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Trust in the Internet took a major blow as alarm spread that software commonly used to encrypt and secure online transactions could wind up giving away the store.
Computer security specialists, website masters, and fans of online privacy were worriedly abuzz with word of a freshly-discovered flaw in online data-scrambling software that hackers can turn to their advantage.
A bug dubbed "Heartbleed" in OpenSSL encryption software lets attackers illicitly retrieve passwords and other bits of information from working memory on computer servers, according to cyber-defense specialists at Fox-IT.
Security experts have strongly advised people to change passwords, but wait a day or so before doing it. Reuters quoted Mark Seiden, an independent computer security consultant: "Immediately changing passwords could feed a new password into a website that has not fixed the flaw."
For websites, the fix-it process involves installing software patches on the computers in their data centers, then swapping out the confidential software key used to secure messages and transactions.
"Expect everybody who runs an https web server to be scrambling today," the Tor Project said in a warning posted at its website.
"If you need strong anonymity or privacy on the Internet, you might want to stay away from the Internet entirely for the next few days while things settle," it said.
OpenSSL is used to protect passwords, credit card numbers and other data coursing through the Internet.
Information considered at risk includes source codes, passwords, and "keys" that could be used to impersonate websites or unlock encrypted data.
"These are the crown jewels, the encryption keys themselves," said a heartbleed.com website devoted to details of the vulnerability.
"Leaked secret keys allows the attacker to decrypt any past and future traffic to the protected services and to impersonate the service at will."
The flaw in OpenSSL essentially allows a hacker to read the memory of a machine working the software, but no more than 64 kilobytes of data at a time, according to security specialists.
Nor can hackers control which bits of memory are tapped, leaving to chance what they get their hands on.
However, hackers could repeatedly grab packets of memory to ramp up the odds of stealing valuable data.
"There is no limit on the number of attacks that can be performed," Fox-IT said in a blog post that listed steps business IT handlers can take to thwart incursions.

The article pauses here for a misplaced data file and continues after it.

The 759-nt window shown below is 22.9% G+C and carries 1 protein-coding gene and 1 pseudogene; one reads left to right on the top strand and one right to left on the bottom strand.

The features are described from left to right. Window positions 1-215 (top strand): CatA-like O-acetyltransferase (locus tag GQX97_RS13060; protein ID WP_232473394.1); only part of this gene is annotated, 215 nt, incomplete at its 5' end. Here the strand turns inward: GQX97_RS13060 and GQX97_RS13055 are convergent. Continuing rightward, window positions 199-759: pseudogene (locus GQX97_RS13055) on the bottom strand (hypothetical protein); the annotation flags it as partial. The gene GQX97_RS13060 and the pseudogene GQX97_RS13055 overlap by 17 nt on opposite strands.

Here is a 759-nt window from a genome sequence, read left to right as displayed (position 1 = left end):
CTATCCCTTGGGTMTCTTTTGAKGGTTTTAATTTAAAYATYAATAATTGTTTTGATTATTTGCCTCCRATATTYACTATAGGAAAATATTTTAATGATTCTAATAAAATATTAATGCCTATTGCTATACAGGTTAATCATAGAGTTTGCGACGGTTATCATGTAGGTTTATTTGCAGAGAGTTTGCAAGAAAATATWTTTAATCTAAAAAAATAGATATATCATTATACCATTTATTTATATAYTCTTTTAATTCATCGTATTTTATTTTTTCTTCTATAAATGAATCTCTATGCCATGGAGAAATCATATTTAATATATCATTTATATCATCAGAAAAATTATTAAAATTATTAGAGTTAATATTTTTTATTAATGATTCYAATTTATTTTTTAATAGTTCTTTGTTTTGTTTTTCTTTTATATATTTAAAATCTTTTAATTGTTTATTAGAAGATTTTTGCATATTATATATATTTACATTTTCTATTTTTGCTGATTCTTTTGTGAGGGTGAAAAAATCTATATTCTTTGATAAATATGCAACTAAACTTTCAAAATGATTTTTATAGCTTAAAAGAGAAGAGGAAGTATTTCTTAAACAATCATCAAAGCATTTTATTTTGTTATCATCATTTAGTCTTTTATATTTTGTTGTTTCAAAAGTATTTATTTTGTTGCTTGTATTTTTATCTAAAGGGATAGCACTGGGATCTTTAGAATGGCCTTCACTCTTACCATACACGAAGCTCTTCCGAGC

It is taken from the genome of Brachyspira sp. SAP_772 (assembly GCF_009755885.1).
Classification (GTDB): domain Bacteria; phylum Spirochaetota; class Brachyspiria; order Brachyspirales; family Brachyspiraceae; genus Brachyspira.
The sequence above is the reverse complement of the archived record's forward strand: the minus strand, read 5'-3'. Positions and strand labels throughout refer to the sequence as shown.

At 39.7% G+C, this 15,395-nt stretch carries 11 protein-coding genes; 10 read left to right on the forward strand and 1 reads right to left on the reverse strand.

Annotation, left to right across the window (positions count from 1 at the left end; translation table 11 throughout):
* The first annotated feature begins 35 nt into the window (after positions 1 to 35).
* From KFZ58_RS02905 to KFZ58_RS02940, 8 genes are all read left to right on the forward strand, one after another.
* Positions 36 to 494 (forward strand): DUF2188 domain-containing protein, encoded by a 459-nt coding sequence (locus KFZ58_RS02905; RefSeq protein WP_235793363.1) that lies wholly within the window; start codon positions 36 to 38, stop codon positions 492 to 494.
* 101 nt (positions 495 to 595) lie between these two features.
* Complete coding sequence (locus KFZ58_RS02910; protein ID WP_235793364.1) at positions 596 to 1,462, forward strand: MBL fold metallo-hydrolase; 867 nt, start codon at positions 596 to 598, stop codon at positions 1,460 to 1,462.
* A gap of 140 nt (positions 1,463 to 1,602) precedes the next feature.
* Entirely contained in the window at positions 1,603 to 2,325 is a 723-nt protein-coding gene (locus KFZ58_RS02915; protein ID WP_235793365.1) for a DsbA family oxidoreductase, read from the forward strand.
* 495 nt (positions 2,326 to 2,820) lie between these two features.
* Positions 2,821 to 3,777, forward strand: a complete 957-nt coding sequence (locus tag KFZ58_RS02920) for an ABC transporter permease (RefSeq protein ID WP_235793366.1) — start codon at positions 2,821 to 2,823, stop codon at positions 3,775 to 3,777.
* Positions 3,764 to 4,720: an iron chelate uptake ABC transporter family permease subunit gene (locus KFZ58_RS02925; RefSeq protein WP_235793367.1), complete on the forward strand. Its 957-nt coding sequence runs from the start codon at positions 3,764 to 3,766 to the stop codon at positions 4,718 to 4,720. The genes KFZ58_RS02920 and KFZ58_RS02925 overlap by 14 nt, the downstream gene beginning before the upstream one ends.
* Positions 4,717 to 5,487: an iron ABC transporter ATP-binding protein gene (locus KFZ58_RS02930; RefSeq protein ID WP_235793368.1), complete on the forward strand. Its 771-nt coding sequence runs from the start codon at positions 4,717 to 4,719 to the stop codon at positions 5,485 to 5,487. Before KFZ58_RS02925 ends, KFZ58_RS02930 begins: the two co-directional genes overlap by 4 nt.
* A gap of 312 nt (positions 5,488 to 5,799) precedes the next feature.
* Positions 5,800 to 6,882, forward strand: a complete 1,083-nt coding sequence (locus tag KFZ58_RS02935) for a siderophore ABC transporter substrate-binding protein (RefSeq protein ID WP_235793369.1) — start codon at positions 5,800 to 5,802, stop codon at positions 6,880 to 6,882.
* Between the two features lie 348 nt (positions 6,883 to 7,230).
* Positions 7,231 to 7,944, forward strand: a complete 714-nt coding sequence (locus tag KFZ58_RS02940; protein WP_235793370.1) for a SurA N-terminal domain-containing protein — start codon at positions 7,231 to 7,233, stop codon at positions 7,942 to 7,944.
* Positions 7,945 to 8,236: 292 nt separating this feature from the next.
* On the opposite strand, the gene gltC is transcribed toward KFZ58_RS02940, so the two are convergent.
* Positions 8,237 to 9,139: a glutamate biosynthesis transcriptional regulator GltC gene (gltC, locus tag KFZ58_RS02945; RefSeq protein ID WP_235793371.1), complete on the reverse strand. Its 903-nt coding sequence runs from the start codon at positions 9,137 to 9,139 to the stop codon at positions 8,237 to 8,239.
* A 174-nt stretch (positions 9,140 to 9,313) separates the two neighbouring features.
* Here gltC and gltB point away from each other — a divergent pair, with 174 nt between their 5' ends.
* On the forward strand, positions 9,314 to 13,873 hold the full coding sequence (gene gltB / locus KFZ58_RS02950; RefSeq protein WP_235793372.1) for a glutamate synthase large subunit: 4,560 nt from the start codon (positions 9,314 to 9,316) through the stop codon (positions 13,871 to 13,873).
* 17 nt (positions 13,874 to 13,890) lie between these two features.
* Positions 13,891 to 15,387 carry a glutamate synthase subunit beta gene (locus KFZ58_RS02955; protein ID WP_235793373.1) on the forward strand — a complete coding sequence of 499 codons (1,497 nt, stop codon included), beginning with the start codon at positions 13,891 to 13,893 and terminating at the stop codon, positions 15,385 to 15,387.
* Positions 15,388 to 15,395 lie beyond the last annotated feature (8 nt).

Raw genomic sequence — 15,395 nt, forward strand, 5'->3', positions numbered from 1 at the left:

Security researchers reported being able to dig out Yahoo password information by taking advantage of the bug. Yahoo released a statement Tuesday saying it had fixed the problem at its main online properties.
Fox-IT estimated that the vulnerability has existed for about two years, since the version of OpenSSL at issue was released.
OpenSSL is used by more than half of websites, but not all versions have the vulnerability, according to heartbleed.com.
The group behind open-source OpenSSL put out a security alert urging users to upgrade to an improved version of the software and gave credit for finding the bug to Neel Mehta of Google Security.
While it is not yet known whether hackers have exploited Heartbleed, operators of websites that used vulnerable version of OpenSSL need to switch to secure versions.
By late Tuesday, software patches and updates were being rushed out.
Websites will also need to change credentials used to verify authenticity in order to prevent hackers who may have looted the data from impersonating legitimate online venues and tricking visitors to enter valuable personal information.
As an added precaution, Internet users were advised to change passwords to online accounts or services they are intent on protecting.
OpenSSL shot to one of the hottest topics at Twitter.
"Shaking my head over recommendation to change passwords everywhere due to Heartbleed," Twitter @agentK said in message.
"If the service hasn't fixed OpenSSL, hardly worth it."
(With AFP and Reuters inputs)